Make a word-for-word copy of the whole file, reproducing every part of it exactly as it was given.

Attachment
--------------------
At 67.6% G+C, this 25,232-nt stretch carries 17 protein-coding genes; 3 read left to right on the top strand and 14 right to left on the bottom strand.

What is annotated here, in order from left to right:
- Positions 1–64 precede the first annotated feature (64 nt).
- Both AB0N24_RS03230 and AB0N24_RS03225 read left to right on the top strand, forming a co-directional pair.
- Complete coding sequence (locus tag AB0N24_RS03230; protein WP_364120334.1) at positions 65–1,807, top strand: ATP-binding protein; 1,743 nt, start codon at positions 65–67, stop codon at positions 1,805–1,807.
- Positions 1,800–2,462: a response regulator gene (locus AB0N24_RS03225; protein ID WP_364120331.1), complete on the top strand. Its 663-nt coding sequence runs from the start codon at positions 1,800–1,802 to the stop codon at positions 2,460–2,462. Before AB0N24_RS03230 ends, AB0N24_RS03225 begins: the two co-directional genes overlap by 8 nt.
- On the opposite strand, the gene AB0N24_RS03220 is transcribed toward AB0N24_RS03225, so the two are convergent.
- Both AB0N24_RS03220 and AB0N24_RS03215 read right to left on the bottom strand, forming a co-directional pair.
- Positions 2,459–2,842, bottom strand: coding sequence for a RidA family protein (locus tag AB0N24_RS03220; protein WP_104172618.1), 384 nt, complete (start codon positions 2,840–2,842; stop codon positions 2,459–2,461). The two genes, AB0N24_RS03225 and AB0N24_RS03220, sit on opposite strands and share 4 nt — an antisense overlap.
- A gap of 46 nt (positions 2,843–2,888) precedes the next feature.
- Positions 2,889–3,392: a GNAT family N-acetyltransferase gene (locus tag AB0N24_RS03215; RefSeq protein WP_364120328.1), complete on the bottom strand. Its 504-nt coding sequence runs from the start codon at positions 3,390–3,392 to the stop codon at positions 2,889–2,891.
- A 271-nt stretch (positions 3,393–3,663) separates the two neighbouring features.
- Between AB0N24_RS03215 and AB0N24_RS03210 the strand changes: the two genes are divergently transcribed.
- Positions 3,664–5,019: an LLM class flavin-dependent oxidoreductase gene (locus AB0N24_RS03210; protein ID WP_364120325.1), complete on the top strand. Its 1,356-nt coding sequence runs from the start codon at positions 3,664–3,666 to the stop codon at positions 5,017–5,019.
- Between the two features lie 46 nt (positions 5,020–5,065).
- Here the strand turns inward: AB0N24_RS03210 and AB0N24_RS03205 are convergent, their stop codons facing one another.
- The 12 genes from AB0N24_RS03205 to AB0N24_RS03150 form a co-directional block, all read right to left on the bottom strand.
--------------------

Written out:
At 67.6% G+C, this 25,232-nt stretch carries 17 protein-coding genes; 3 read left to right on the top strand and 14 right to left on the bottom strand.

What is annotated here, in order from left to right:
- Positions 1–64 precede the first annotated feature (64 nt).
- Both AB0N24_RS03230 and AB0N24_RS03225 read left to right on the top strand, forming a co-directional pair.
- Complete coding sequence (locus tag AB0N24_RS03230; protein WP_364120334.1) at positions 65–1,807, top strand: ATP-binding protein; 1,743 nt, start codon at positions 65–67, stop codon at positions 1,805–1,807.
- Positions 1,800–2,462: a response regulator gene (locus AB0N24_RS03225; protein ID WP_364120331.1), complete on the top strand. Its 663-nt coding sequence runs from the start codon at positions 1,800–1,802 to the stop codon at positions 2,460–2,462. Before AB0N24_RS03230 ends, AB0N24_RS03225 begins: the two co-directional genes overlap by 8 nt.
- On the opposite strand, the gene AB0N24_RS03220 is transcribed toward AB0N24_RS03225, so the two are convergent.
- Both AB0N24_RS03220 and AB0N24_RS03215 read right to left on the bottom strand, forming a co-directional pair.
- Positions 2,459–2,842, bottom strand: coding sequence for a RidA family protein (locus tag AB0N24_RS03220; protein WP_104172618.1), 384 nt, complete (start codon positions 2,840–2,842; stop codon positions 2,459–2,461). The two genes, AB0N24_RS03225 and AB0N24_RS03220, sit on opposite strands and share 4 nt — an antisense overlap.
- A gap of 46 nt (positions 2,843–2,888) precedes the next feature.
- Positions 2,889–3,392: a GNAT family N-acetyltransferase gene (locus tag AB0N24_RS03215; RefSeq protein WP_364120328.1), complete on the bottom strand. Its 504-nt coding sequence runs from the start codon at positions 3,390–3,392 to the stop codon at positions 2,889–2,891.
- A 271-nt stretch (positions 3,393–3,663) separates the two neighbouring features.
- Between AB0N24_RS03215 and AB0N24_RS03210 the strand changes: the two genes are divergently transcribed.
- Positions 3,664–5,019: an LLM class flavin-dependent oxidoreductase gene (locus AB0N24_RS03210; protein ID WP_364120325.1), complete on the top strand. Its 1,356-nt coding sequence runs from the start codon at positions 3,664–3,666 to the stop codon at positions 5,017–5,019.
- Between the two features lie 46 nt (positions 5,020–5,065).
- Here the strand turns inward: AB0N24_RS03210 and AB0N24_RS03205 are convergent, their stop codons facing one another.
- The 12 genes from AB0N24_RS03205 to AB0N24_RS03150 form a co-directional block, all read right to left on the bottom strand.